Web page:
What To Do When the Peer Reviewers Are Wrong

What To Do When the Peer Reviewers Are Wrong | Tips on How to Get Your Research Published
Peer review is a valuable aspect of scholarly publication, and most peer reviewers genuinely want to help the authors and journals for whom they do prepublication reviews. However, peer review is not a foolproof system. There will probably be very few instances in which you, as an academic or scientific author, will not benefit from the comments offered by the peer reviewers who assess your writing when you submit it for publication, but not all of the feedback offered by reviewers will prove valid or helpful, and occasionally the peer reviews you receive may be completely inappropriate or simply wrong. It can be extremely challenging to determine what is helpful and what is not when you are reading feedback in order to revise your article for publication, and once that hurdle is surmounted the more difficult task of explaining to the editor why certain changes would be a mistake must be faced.

It is important to keep in mind that news of this kind will be received in the best possible light if you are able to accommodate some or most of the changes requested by the editor and peer reviewers. The aspects of your paper that you can change should therefore be mentioned first, and it can be useful to indicate briefly how you plan to resolve those problems. Once you have demonstrated your ability and willingness to make revisions to improve you paper, you can move on to any changes that you are not able to make. You should give valid and specific academic reasons for why these changes would be inappropriate or even detrimental to your research and writing, remembering that a lack of time or inclination to revise is not a sound reason if you wish to achieve publication. Let us say, for example, that one of your peer reviewers thought your methods ineffective for obtaining accurate data for your study. You know, however, that such thinking was considered valid twenty years ago, but the most cutting-edge research now conducted in your field uses methodology like your own. You will need to explain this carefully, being respectful of the peer reviewer’s opinion at all times, but also referring the editor to recent publications that support your view. You may have even included a paragraph explaining the relevant development of scholarship in your area – something the peer reviewer must have missed, though it may not be wise to point that out. What is wise is referring the editor to that paragraph or to the new paragraph you have added to explain the matter and address the reviewer’s criticism.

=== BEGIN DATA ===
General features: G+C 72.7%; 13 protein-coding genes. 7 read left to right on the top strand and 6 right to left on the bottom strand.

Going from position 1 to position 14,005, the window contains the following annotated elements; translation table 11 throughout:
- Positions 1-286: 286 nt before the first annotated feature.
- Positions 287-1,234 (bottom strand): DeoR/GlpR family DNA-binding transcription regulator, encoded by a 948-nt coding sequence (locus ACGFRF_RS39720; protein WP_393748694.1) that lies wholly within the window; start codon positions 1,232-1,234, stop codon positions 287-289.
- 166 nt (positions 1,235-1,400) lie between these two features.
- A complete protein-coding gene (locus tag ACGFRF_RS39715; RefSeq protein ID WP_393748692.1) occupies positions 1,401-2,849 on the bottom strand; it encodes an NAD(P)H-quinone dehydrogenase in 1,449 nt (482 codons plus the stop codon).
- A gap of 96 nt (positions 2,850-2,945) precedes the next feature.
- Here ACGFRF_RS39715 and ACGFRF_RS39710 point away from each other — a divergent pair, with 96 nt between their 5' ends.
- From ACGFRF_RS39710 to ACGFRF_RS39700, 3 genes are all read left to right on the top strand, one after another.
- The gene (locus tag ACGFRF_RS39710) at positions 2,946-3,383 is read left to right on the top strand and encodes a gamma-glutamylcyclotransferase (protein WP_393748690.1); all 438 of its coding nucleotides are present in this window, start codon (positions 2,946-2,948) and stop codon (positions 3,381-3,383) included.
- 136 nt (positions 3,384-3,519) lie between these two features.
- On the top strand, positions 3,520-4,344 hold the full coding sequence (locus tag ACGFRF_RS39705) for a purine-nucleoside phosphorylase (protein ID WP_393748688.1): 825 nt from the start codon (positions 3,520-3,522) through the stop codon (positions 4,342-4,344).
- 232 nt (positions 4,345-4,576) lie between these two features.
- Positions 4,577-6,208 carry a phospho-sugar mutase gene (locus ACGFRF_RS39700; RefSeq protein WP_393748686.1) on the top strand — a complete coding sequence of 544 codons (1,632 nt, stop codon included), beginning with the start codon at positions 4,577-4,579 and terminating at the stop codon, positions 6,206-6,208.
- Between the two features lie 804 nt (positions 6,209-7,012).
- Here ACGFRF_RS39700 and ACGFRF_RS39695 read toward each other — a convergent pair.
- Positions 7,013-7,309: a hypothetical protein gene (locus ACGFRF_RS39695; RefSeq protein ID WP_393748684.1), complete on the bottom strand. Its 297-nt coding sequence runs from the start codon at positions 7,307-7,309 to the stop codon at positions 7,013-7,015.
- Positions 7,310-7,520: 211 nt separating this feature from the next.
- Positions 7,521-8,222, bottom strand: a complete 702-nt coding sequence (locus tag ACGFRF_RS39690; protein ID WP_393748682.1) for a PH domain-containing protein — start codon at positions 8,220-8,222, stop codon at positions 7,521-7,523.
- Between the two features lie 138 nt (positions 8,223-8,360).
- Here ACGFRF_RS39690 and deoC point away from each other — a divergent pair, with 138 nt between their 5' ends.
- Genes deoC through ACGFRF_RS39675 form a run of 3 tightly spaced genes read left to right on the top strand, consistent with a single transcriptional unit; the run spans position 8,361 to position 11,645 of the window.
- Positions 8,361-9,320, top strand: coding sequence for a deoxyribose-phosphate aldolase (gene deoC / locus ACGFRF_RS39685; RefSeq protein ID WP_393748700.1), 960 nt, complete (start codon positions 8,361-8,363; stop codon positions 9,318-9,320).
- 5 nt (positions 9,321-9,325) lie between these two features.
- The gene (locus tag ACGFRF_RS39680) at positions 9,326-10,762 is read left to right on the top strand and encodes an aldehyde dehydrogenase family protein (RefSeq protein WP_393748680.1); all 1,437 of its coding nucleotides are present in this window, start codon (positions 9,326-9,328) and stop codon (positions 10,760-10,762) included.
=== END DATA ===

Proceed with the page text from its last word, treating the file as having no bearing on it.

Increase Your Chances of Getting Published
It is best not to assume that peer reviewers are deliberately being misleading in their feedback in order to squash your publication. Yes, it may be true that the intentions of some reviewers are not what they should be, and scholarly territory, theories and assumptions are fiercely defended by some academics and scientists, but it is best to avoid that mire if at all possible. Be aware instead that well-established ideas tend to change very slowly, and if your research and your analysis of it are truly innovative and groundbreaking, many scholars may not be quite ready to accept it. Some may not entirely understand your work and others may not want to understand it, especially if it somehow undermines their own research, though even so they may not be consciously aware of stacking the deck in their favour by decreasing your chances of an influential publication. An effective way to resolve this problem is with information. Explain the situation to the editor and refer him or her to research that has contributed to your own and to any part of your paper that will help clarify the misunderstanding and demonstrate the importance of your unconventional work. If these strategies do not succeed, cutting your losses and moving on to a different journal may be the best option, but do be sure to take advantage of any truly helpful comments provided by that first editor so that you can benefit from the rejection by improving both your paper and your future chances of publication.

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